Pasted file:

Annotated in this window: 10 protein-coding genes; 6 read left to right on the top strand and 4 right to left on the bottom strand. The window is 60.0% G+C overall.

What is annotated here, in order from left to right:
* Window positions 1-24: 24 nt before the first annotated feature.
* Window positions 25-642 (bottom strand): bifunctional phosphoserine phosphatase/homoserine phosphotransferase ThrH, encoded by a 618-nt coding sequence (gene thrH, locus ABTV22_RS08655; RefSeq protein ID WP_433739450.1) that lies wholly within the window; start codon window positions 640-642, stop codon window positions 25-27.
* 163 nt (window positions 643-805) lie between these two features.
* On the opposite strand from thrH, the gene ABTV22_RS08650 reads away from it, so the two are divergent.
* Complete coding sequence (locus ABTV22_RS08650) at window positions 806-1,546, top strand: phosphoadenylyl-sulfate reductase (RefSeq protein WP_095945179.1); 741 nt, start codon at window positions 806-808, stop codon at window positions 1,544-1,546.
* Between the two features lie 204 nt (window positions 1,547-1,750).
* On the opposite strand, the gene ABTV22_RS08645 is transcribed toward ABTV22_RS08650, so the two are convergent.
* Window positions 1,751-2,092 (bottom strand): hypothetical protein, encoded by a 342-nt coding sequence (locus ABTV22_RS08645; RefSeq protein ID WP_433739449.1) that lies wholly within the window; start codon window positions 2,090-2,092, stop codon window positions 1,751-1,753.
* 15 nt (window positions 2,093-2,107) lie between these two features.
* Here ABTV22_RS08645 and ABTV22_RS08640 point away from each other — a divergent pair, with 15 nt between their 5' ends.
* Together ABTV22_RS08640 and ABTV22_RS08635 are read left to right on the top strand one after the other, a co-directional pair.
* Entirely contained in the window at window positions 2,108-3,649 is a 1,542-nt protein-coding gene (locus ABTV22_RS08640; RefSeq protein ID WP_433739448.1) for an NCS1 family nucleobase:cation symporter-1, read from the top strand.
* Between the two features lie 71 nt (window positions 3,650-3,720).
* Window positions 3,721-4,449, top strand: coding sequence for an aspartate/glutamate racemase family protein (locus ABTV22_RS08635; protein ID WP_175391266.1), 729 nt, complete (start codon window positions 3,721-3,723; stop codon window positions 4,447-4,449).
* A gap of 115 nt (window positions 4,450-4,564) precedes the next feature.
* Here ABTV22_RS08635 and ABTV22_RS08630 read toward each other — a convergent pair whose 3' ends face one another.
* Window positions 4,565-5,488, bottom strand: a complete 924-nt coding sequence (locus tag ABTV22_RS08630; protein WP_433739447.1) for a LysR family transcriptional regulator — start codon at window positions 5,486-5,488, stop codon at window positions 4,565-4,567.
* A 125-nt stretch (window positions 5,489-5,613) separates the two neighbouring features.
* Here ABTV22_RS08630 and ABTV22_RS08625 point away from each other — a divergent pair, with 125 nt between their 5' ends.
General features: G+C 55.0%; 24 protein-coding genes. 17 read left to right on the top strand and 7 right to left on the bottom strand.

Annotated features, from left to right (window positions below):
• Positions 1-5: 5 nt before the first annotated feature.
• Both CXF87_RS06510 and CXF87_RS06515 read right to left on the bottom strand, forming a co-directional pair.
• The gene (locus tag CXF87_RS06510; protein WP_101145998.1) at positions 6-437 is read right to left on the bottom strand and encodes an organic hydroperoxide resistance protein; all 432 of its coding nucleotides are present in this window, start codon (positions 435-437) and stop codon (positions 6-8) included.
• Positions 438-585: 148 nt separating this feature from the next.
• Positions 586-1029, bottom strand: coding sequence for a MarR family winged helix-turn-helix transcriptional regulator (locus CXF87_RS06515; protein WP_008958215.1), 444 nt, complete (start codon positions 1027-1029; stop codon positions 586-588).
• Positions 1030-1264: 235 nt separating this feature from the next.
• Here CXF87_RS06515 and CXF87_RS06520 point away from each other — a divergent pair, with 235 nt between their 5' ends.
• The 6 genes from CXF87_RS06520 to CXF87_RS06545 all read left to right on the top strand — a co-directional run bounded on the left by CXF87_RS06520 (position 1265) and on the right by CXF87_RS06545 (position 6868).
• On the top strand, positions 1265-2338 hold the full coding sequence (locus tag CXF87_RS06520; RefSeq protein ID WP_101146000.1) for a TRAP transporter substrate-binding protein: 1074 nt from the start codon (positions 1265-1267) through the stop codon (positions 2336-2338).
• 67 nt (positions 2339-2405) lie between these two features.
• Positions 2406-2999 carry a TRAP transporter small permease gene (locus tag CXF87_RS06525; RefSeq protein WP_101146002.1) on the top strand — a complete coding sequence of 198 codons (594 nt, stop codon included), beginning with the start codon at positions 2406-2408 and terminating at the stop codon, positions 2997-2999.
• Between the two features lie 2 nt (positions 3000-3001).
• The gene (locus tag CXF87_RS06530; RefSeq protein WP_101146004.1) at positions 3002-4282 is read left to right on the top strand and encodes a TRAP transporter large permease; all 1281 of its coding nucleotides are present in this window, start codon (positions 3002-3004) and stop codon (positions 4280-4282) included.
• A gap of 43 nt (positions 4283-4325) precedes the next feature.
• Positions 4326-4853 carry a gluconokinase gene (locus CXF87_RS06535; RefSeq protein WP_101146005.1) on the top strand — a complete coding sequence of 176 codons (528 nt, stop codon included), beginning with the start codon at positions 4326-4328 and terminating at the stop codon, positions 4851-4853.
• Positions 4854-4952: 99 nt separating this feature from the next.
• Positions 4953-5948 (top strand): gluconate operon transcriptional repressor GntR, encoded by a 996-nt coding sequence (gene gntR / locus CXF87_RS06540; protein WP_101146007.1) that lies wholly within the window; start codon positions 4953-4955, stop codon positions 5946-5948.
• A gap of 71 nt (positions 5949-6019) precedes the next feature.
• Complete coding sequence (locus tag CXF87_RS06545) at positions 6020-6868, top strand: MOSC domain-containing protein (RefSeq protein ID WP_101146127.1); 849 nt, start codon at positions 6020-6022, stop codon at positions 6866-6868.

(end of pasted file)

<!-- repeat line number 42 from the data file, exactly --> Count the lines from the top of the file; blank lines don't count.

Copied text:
• Complete coding sequence (locus tag CXF87_RS06545) at positions 6020-6868, top strand: MOSC domain-containing protein (RefSeq protein ID WP_101146127.1); 849 nt, start codon at positions 6020-6022, stop codon at positions 6866-6868.